I gave myself until the end of the year, deciding that on January 1st, I would pick myself back up and begin again. It wasn’t a New Year’s resolution. It was simply a new start.

I had no idea what that would look like, but I knew it was essential. Frank had died. I had not. The one thing I would not do was waste my life. I would make however many days I had left count for something. I had no idea what that might be, but I knew it was within me. With Jeremiah 29:11 ringing in my ears, I began looking for God’s plan and purpose for me, asking Him to reveal it to me.

“For I know the plans I have for you,” declares the Lord, “plans to prosper you and not to harm you, plans to give you hope and a future.”

One thing was clear to me going into my relationship with Frank. If I wanted a healthy and genuine relationship, I would have to keep the walls down. I’d spent most of my life erecting walls to keep the hurt, pain, disappointment and anger out. But those same walls blocked joy, peace, excitement and connection from coming in.

When Frank died, I didn’t have the strength to erect walls again. While their lack made me vulnerable to the grief I felt, it also presented me with the experiences I wanted most in life.

As I ventured into 2012 without him, I had no idea that this would be my Year Without Walls. But allowing those walls to remain down has allowed me to tap into genuine authenticity, not just in myself, but in allowing myself to remain open to others.

It has also enabled me to listen for other people’s stories more. My life became so much more real to me as I experienced such extremes of emotion that it reminded me of a passion I’ve always had. I love other people’s stories. Whether they are presented in a movie, a book, at a networking meeting, or over coffee, I love to learn what others are passionate about, what makes them unique, and to watch as their story continues to unfold.

So, what am I thankful for this year? I’m thankful for loving deeply, for my friends, family, and friends who are like family, for all the new people I met this year, and for the accomplishments of this past year as well as the new opportunities that lie ahead. And I’m thankful for having someone to share it all with.

The connections, relationships and even partnerships that I have been blessed with this year have been a direct result of living with myself authentically, accepting and acknowledging my grief, but granting myself permission to live again. The result has been a more beautiful, rich and connected life than I ever had before, and for that, I’m extremely thankful.

What are you thankful for? I’d love to hear your story.

How to Really Listen

Everyone you will ever meet knows something you don't. ~ Bill NyeI have a client, a winery, who is short-handed for the next month. Since I really enjoying going to this place, when they asked if there was anyway I could help them out by working there a couple of days a week for the next month, I said “sure.” It’s an exciting time of growth for this business, and I enjoy being a part of it.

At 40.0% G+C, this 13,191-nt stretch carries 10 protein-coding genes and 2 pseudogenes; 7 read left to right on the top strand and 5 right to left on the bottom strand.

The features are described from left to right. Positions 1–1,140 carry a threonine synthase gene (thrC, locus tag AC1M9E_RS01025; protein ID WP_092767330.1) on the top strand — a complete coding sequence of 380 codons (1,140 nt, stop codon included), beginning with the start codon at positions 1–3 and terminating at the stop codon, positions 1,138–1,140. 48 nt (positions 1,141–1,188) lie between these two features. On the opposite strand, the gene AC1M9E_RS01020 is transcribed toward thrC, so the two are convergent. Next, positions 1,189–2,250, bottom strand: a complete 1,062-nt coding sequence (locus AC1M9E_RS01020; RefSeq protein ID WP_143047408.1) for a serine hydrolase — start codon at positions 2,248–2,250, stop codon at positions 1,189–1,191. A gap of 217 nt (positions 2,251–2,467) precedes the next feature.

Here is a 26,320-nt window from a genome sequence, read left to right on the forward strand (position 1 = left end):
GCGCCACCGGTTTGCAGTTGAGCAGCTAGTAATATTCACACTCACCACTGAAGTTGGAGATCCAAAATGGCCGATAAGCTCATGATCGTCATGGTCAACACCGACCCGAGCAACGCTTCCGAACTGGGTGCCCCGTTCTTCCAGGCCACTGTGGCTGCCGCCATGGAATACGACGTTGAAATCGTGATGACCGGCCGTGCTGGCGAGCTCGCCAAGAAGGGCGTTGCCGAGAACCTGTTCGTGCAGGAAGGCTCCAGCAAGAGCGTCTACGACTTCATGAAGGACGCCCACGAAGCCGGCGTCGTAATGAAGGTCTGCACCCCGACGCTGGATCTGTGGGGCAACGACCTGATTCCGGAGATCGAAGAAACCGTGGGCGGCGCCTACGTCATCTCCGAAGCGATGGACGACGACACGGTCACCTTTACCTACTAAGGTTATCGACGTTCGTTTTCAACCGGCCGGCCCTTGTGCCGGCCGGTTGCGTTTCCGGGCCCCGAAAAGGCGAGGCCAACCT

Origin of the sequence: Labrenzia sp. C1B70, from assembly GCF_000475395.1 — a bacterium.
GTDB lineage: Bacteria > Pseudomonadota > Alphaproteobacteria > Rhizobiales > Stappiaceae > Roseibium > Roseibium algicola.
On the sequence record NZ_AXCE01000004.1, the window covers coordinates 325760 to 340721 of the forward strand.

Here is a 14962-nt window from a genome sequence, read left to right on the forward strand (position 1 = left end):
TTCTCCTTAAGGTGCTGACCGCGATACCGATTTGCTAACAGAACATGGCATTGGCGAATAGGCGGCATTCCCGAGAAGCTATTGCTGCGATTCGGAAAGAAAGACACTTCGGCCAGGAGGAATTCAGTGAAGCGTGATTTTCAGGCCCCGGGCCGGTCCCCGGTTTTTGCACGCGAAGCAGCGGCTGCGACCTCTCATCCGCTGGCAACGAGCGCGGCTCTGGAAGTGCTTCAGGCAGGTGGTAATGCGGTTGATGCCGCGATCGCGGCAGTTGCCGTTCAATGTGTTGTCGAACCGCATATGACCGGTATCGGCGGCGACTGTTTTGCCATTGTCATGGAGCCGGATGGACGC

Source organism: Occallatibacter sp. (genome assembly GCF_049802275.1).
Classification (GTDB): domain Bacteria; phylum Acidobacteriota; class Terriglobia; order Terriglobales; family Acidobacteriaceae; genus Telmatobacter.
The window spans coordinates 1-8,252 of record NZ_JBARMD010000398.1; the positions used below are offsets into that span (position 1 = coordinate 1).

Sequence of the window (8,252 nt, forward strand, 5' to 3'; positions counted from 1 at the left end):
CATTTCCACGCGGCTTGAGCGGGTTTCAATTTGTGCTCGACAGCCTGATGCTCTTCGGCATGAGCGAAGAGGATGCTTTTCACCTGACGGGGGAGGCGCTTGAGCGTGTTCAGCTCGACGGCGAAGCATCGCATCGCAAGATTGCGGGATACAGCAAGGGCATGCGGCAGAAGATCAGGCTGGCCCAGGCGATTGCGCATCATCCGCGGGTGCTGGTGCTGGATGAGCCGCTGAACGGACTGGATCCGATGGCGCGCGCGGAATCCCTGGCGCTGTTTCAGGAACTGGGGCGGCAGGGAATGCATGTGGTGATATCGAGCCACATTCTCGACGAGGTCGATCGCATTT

Today, I was “manning the shop” all alone when an older couple came in for a wine tasting. Being an early Friday afternoon, the place was quiet, and I was able to simply enjoy engaging in conversation with them. Over the course of the next hour, we shared stories about our lives back and forth with each other.

As the husband went out to the car to load their purchases, the wife stayed a talked awhile longer. She confided how much she valued the time I had spent with them. Her daughter had just remarried, her grandson had gone to college and her granddaughter was starting a new job at a local hospital. They have been a close-knit family, living on the same property for years, in and out of each other’s homes on a daily basis, and now this grandmother was feeling “an empty nest, times three!” The sorrow and grief in her eyes was heart-wrenching, and I was grateful that we’d had that time alone to just enjoy one another’s company.

As I was thinking back on that experience this evening, it occurred to me that so few of us really know how to listen. There was a moment when this woman was leaving the winery where our eyes connected, no more words were spoken, but she knew that she had been heard, and her thoughts and feelings mattered to someone else.

In social media, where we don’t have the opportunity to make eye contact, and listening can echo back like an empty chasm if you don’t make your presence known, how do we let someone know we’re listening?

I had another instance earlier this week where I’d seen someone’s name flit through my Twitter feed whom I hadn’t spoken with in a long time. So, I reached out and sent her a tweet, asking her how she was doing. This led to a private (DM) conversation where she shared that Life had been rough of late.